Business, Management and Leadership Ideas
Call them ideas, tips, or best practices. I read a lot about business and occasionally I come across a practice that seems to me should be in wider use. I created this site to bring those management ideas to your attention. — Jeff Blum

Most Recent Ideas

  1. “Rule of Two” for Promotions

    When George Halvorson was chairman and CEO of Kaiser Permanente, he instituted a “rule of two” to encourage diversity and help avoid the “just like me” bias that’s prevalent in many promotion decisions. For appointments at the VP level and above, Halvorson encouraged leaders to bring three candidates, and no more than two of them could have a similar demographic profile—for example, sex or race. … [ Read more ]

  2. A Living Archive of “Introduce Yourself” Emails

    As outlined in the [company's] Day One Document, a hire sends an “Introduce Yourself” email at the end of the first day. It’s a scripted greeting to the company from the new hire sharing a bit of background and trivia. “Everyone who starts with the company sends one out. It also includes a photo and a link to three questions on Barista, Percolate’s internal Q&A … [ Read more ]

  3. Encourage Learning Experiments

    Ongoing learning and experimenting are key to personal and corporate growth. Whether this is formal or informal, it should be encouraged throughout the organization. One way to do so is to regularly ask employees what they have learned recently and how they have attempted to apply that learning in their work. Then share these experiences with the rest of the organization. Be sure to share … [ Read more ]

  4. Create a “Manager’s Letter”

    Peter Drucker’s thirty-year-old concept of creating a “manager’s letter” probably remains the best performance-management technique to use with senior executives. Each executive writes an annual letter to her superior, spelling out the objectives of her own job and those of the superior’s job as she sees them. She then sets down the performance standards she believes are being applied to her. She lists the goals … [ Read more ]

  5. Hiring Tips

    Because you may have a long list of candidates, you should batch calls as often as possible. For example, set aside 15 minute segments in a 3 hour block daily. In a first-pass, I always ask:

    1. “Walk me through your resume”, to understand if the candidate is actually interested in a startup via a clear story, or just shotgunning their resume;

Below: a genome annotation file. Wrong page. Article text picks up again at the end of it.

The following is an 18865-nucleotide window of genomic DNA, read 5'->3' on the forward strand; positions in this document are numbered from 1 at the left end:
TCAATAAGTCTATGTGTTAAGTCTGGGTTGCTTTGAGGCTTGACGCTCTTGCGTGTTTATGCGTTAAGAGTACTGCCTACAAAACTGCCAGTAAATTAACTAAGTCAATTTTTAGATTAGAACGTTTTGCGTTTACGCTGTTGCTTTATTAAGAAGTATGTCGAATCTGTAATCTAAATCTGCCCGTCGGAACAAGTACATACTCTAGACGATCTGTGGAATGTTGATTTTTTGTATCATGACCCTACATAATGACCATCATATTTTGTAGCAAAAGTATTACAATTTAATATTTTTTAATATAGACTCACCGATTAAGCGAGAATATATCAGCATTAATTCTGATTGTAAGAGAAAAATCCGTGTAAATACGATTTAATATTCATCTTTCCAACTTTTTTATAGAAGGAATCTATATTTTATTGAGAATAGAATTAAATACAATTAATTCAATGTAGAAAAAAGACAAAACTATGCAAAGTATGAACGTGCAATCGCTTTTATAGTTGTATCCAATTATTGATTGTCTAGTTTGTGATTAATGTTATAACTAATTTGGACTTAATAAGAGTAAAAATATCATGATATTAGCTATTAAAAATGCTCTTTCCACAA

2. “If you left a
    [ Read more ]

Most Popular Ideas

  1. The Premortem Technique
    The premortem technique is a sneaky way to get people to do contrarian, devil’s advocate thinking without encountering resistance. If a project goes poorly, there will be a lessons-learned session that looks at what went wrong and why the project failed—like a medical postmortem. Why don’t we do that up front? Before a project starts, we should say, “We’re looking in a crystal ball, and … [ Read more ]

  2. Profit Mapping
    A profit map, the core analytical tool of profitability management, displays the profitability and cost structure of every product in every customer in the company. Profit maps show exactly where profit is flowing and where it is lost.

    A profit map is not especially difficult to develop, but it is completely different from the information developed for financial reporting. Many finance managers make the … [ Read more ]

  3. Review Profitability Before Expanding Capacity
    When faced with the need to expand manufacturing capacity and the inherent investment required, first perform a thorough profitability analysis (a profit map) of each product produced from the capacity-constrained factories (this includes profitable products being sold unprofitably to selected customers). Since many companies have a significant amount of unprofitable business, it is quite possible that stopping the unprofitable sales can free up enough capacity … [ Read more ]

  4. Deploy a Redeployment Pool
    Intel monitors changing skill requirements and institutes a redeployment program when it becomes necessary to downsize a business. Under this program, managers effectively lay off people, and the head count of the business unit is moved off the payroll. These excised people enter a redeployment pool under the auspices of human resources. Once in the pool, employees generally have four to six months, and can … [ Read more ]

  5. Fiercest Competitor Workshop
    One good way to get at these disruptive designs (innovations) is to do what we at my firm call a "Fiercest Competitor Workshop," which starts with the premise that you have been fired from your old organization but you have access to ample capital and talent. Your task is to design the fiercest competitor that could take the market from your old firm. In my … [ Read more ]